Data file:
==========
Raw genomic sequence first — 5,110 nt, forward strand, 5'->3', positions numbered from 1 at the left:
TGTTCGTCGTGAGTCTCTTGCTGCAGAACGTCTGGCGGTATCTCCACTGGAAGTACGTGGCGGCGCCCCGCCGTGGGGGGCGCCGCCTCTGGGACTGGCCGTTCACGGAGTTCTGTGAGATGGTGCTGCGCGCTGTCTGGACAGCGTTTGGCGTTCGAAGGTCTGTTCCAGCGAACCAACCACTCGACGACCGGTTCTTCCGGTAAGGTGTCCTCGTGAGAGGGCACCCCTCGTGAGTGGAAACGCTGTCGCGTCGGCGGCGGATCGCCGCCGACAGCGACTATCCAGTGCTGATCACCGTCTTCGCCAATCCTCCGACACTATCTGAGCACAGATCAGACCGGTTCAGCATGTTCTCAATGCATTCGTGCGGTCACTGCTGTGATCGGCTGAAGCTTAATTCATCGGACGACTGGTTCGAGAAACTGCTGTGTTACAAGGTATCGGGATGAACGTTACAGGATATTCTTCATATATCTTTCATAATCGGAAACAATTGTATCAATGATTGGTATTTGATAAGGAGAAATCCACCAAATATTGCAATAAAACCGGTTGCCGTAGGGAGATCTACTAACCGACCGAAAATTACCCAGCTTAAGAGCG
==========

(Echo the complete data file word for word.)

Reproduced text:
Raw genomic sequence first — 5,110 nt, forward strand, 5'->3', positions numbered from 1 at the left:
TGTTCGTCGTGAGTCTCTTGCTGCAGAACGTCTGGCGGTATCTCCACTGGAAGTACGTGGCGGCGCCCCGCCGTGGGGGGCGCCGCCTCTGGGACTGGCCGTTCACGGAGTTCTGTGAGATGGTGCTGCGCGCTGTCTGGACAGCGTTTGGCGTTCGAAGGTCTGTTCCAGCGAACCAACCACTCGACGACCGGTTCTTCCGGTAAGGTGTCCTCGTGAGAGGGCACCCCTCGTGAGTGGAAACGCTGTCGCGTCGGCGGCGGATCGCCGCCGACAGCGACTATCCAGTGCTGATCACCGTCTTCGCCAATCCTCCGACACTATCTGAGCACAGATCAGACCGGTTCAGCATGTTCTCAATGCATTCGTGCGGTCACTGCTGTGATCGGCTGAAGCTTAATTCATCGGACGACTGGTTCGAGAAACTGCTGTGTTACAAGGTATCGGGATGAACGTTACAGGATATTCTTCATATATCTTTCATAATCGGAAACAATTGTATCAATGATTGGTATTTGATAAGGAGAAATCCACCAAATATTGCAATAAAACCGGTTGCCGTAGGGAGATCTACTAACCGACCGAAAATTACCCAGCTTAAGAGCG